New American Religions and Social Change in the Long Nineteenth Century

Thursday, April 27, 2023, 1:00 PM - 2:00 PM

Type: Pre-circulated Paper Presentation

Tags: Race; Religion; Social and Cultural

Abstract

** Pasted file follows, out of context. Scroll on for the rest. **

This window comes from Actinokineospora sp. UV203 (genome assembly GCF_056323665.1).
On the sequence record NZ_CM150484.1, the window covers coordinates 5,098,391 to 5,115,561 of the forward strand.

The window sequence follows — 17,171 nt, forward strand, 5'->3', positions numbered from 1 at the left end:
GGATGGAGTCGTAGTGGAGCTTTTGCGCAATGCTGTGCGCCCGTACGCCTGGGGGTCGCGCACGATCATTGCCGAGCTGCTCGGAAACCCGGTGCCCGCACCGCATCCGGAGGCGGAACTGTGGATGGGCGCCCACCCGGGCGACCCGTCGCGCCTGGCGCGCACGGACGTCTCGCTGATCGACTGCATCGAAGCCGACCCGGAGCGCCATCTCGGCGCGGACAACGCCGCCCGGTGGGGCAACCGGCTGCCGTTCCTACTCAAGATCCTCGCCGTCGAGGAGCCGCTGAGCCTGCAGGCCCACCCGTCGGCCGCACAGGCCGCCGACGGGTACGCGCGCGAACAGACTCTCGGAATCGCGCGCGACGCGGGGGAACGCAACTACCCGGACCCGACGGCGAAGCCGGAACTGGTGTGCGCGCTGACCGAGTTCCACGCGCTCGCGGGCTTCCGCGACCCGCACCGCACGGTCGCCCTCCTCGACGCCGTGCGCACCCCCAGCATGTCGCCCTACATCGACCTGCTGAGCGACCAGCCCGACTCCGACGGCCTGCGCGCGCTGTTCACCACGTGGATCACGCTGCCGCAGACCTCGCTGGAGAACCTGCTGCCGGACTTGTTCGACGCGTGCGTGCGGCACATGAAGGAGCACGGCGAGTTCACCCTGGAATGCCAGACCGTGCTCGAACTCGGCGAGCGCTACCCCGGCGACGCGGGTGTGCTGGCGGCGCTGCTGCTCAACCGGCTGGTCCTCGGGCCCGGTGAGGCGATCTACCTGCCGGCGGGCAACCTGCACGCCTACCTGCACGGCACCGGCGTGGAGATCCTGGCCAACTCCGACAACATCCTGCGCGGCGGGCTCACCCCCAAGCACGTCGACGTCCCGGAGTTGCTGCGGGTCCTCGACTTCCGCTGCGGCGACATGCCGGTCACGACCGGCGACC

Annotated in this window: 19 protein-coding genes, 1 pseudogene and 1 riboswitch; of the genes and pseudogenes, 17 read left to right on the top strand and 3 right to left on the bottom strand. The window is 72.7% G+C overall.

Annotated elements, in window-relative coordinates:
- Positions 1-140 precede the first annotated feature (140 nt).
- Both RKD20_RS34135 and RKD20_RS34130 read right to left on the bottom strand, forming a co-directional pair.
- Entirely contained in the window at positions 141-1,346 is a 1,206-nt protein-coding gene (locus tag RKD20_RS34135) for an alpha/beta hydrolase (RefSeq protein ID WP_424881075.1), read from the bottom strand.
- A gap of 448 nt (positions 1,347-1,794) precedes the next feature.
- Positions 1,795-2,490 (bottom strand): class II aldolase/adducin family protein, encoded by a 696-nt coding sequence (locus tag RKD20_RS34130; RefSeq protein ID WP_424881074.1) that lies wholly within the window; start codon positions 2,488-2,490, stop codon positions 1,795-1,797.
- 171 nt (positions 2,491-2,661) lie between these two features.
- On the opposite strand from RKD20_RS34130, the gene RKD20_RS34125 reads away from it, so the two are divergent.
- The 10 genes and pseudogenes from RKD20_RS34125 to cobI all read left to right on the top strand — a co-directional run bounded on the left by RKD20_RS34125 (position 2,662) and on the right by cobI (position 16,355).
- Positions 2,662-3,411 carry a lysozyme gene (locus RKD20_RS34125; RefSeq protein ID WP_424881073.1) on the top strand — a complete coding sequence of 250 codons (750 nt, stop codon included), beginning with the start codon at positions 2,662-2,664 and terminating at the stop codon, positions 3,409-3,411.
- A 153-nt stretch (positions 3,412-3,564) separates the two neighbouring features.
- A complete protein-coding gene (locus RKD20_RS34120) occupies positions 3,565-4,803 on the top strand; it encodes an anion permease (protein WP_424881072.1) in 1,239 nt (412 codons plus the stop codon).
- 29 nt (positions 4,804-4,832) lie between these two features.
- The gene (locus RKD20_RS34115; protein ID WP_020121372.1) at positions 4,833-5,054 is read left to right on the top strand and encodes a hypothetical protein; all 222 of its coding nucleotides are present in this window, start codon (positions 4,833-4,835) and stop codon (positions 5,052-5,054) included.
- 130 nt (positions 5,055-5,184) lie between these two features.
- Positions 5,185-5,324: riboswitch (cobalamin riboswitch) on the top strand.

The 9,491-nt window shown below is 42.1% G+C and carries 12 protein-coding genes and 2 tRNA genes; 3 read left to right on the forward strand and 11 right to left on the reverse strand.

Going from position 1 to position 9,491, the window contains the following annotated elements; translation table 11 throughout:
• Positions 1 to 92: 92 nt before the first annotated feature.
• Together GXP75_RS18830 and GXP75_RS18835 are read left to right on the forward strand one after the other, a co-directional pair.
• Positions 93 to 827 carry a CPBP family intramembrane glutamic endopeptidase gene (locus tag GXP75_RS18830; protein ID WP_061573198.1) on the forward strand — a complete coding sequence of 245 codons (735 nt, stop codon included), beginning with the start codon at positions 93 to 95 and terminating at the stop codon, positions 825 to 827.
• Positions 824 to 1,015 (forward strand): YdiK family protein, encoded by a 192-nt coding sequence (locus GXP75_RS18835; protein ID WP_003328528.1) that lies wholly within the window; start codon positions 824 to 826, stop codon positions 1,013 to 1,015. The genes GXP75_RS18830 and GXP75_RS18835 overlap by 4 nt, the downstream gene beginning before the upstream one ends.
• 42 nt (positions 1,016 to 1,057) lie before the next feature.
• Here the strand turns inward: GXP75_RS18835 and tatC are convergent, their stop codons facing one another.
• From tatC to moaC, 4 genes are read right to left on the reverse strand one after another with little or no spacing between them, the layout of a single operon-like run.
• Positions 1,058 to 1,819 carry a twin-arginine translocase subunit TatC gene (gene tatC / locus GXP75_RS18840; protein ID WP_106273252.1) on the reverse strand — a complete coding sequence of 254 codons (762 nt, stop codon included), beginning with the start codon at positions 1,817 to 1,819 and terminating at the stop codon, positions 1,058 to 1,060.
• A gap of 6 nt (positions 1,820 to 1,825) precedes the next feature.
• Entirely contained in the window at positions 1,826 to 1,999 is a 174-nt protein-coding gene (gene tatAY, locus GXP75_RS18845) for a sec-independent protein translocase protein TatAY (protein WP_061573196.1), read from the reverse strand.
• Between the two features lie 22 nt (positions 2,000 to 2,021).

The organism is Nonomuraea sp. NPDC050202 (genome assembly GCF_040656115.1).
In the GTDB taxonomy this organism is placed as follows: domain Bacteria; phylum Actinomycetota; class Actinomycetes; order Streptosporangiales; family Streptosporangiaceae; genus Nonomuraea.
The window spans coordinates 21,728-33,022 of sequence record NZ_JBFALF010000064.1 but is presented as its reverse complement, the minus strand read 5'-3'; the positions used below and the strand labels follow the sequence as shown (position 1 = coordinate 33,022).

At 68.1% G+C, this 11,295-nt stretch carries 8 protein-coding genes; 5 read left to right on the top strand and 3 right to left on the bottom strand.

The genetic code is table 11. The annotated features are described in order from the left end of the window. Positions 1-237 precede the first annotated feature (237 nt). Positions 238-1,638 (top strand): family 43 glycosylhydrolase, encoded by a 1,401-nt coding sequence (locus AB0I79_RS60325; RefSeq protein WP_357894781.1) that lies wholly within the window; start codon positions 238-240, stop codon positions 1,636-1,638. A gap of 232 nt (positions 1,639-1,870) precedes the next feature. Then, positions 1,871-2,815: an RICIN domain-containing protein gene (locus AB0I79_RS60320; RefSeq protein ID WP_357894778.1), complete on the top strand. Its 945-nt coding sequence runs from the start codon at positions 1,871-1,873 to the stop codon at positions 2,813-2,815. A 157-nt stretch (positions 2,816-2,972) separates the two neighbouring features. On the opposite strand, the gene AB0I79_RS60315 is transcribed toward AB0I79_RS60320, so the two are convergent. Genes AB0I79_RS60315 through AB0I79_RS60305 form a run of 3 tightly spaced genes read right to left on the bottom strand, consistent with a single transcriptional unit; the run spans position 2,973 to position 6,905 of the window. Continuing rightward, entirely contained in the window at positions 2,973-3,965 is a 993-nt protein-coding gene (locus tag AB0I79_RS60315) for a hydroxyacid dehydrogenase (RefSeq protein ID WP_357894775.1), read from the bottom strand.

This panel considers how American religious thought responded to social turmoil in the long nineteenth century, focusing on individuals outside of the white Christian mainstream whose new religious visions challenged the status quo. Democratic revolutions, industrialization, the new geology revealing the Earth’s age, electricity, global abolitionism, the creativity of the African Diaspora—to the practitioners of new religious movements, these events were signals that civilization was on the verge of transformation and reform. To people invested in traditional forms of religious life, new religious visionaries could represent threats to a stable society. Daniel Gorman Jr. will address the challenge that Spiritualism posed to traditional American Protestantism, using the 1857 scandal of Harvard student Frederick Willis to consider why Spiritualism was so appealing, and why it unnerved establishment Protestants in the press and academia. Kate Hanch will analyze Sojourner Truth as a theologian in addition to being an abolitionist. Truth drew on multiple Christian traditions to become a nondenominational critic of the standing social order, offering a powerful Black feminist testimony. Jason Ānanda Josephson Storm’s paper will trace the influences of the nineteenth-century American new religious movement known as the Theosophical Society on José Vasconcelos and Augusto “César” Sandino and their notions of “race” and revolution in Latin America. Finally, Alexis Wells-Oghoghomeh will connect the history of African American “conjure” to the histories of medicine and witchcraft. Although conjure described a wide range of spiritual practices including healing and harming, nineteenth-century white commentators in Britain and America continually dismissed the knowledge of Black women as disreputable “witchcraft.” Margarita Simon Guillory will chair the session, and Benjamin E. Zeller will comment on the presentations. Together, the panelists are committed to studying the intellectual and racial diversity of nineteenth-century American religion and spotlighting contrarian challenges to white Protestant hegemony.